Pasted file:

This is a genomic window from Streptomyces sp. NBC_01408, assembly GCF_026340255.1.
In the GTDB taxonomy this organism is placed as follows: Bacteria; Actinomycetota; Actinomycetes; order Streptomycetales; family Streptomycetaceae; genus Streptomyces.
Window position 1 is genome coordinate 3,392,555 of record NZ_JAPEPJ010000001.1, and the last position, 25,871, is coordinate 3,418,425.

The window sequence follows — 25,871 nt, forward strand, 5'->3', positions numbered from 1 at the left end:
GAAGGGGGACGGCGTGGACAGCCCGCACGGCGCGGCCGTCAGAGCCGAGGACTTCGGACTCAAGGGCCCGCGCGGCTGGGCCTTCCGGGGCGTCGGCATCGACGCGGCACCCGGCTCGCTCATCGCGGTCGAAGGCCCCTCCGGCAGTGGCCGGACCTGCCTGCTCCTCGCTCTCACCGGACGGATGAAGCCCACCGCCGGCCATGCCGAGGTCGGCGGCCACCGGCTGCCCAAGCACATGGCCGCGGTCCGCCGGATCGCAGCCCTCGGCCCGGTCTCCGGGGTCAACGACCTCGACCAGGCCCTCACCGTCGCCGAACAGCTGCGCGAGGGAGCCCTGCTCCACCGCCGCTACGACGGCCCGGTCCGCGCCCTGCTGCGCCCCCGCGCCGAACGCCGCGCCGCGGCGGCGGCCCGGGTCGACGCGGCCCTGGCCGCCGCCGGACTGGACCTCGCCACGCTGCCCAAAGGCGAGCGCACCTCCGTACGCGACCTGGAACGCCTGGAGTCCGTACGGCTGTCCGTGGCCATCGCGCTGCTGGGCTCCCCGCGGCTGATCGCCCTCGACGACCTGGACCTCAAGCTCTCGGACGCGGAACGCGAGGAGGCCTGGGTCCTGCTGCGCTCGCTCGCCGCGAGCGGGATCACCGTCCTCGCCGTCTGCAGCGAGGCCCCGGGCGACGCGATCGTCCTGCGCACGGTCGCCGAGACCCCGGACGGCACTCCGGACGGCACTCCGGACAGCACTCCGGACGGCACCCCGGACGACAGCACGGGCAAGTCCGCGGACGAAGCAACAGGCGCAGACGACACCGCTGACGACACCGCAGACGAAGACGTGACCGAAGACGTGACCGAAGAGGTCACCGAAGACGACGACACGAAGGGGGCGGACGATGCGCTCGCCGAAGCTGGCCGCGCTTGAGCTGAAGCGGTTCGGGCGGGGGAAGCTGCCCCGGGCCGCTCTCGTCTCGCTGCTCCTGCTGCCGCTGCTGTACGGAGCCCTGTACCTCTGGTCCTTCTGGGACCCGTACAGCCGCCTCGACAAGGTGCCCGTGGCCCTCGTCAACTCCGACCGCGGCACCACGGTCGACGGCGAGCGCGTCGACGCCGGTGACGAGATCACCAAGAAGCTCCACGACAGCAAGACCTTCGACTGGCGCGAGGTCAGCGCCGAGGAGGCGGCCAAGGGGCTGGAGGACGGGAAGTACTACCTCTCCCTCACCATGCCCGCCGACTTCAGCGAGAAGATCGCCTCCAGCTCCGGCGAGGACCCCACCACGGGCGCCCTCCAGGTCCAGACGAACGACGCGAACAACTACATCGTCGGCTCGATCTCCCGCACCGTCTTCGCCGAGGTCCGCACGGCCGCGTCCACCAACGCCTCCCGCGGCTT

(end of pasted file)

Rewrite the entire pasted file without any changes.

This is a genomic window from Streptomyces sp. NBC_01408, assembly GCF_026340255.1.
In the GTDB taxonomy this organism is placed as follows: Bacteria; Actinomycetota; Actinomycetes; order Streptomycetales; family Streptomycetaceae; genus Streptomyces.
Window position 1 is genome coordinate 3,392,555 of record NZ_JAPEPJ010000001.1, and the last position, 25,871, is coordinate 3,418,425.

The window sequence follows — 25,871 nt, forward strand, 5'->3', positions numbered from 1 at the left end:
GAAGGGGGACGGCGTGGACAGCCCGCACGGCGCGGCCGTCAGAGCCGAGGACTTCGGACTCAAGGGCCCGCGCGGCTGGGCCTTCCGGGGCGTCGGCATCGACGCGGCACCCGGCTCGCTCATCGCGGTCGAAGGCCCCTCCGGCAGTGGCCGGACCTGCCTGCTCCTCGCTCTCACCGGACGGATGAAGCCCACCGCCGGCCATGCCGAGGTCGGCGGCCACCGGCTGCCCAAGCACATGGCCGCGGTCCGCCGGATCGCAGCCCTCGGCCCGGTCTCCGGGGTCAACGACCTCGACCAGGCCCTCACCGTCGCCGAACAGCTGCGCGAGGGAGCCCTGCTCCACCGCCGCTACGACGGCCCGGTCCGCGCCCTGCTGCGCCCCCGCGCCGAACGCCGCGCCGCGGCGGCGGCCCGGGTCGACGCGGCCCTGGCCGCCGCCGGACTGGACCTCGCCACGCTGCCCAAAGGCGAGCGCACCTCCGTACGCGACCTGGAACGCCTGGAGTCCGTACGGCTGTCCGTGGCCATCGCGCTGCTGGGCTCCCCGCGGCTGATCGCCCTCGACGACCTGGACCTCAAGCTCTCGGACGCGGAACGCGAGGAGGCCTGGGTCCTGCTGCGCTCGCTCGCCGCGAGCGGGATCACCGTCCTCGCCGTCTGCAGCGAGGCCCCGGGCGACGCGATCGTCCTGCGCACGGTCGCCGAGACCCCGGACGGCACTCCGGACGGCACTCCGGACAGCACTCCGGACGGCACCCCGGACGACAGCACGGGCAAGTCCGCGGACGAAGCAACAGGCGCAGACGACACCGCTGACGACACCGCAGACGAAGACGTGACCGAAGACGTGACCGAAGAGGTCACCGAAGACGACGACACGAAGGGGGCGGACGATGCGCTCGCCGAAGCTGGCCGCGCTTGAGCTGAAGCGGTTCGGGCGGGGGAAGCTGCCCCGGGCCGCTCTCGTCTCGCTGCTCCTGCTGCCGCTGCTGTACGGAGCCCTGTACCTCTGGTCCTTCTGGGACCCGTACAGCCGCCTCGACAAGGTGCCCGTGGCCCTCGTCAACTCCGACCGCGGCACCACGGTCGACGGCGAGCGCGTCGACGCCGGTGACGAGATCACCAAGAAGCTCCACGACAGCAAGACCTTCGACTGGCGCGAGGTCAGCGCCGAGGAGGCGGCCAAGGGGCTGGAGGACGGGAAGTACTACCTCTCCCTCACCATGCCCGCCGACTTCAGCGAGAAGATCGCCTCCAGCTCCGGCGAGGACCCCACCACGGGCGCCCTCCAGGTCCAGACGAACGACGCGAACAACTACATCGTCGGCTCGATCTCCCGCACCGTCTTCGCCGAGGTCCGCACGGCCGCGTCCACCAACGCCTCCCGCGGCTT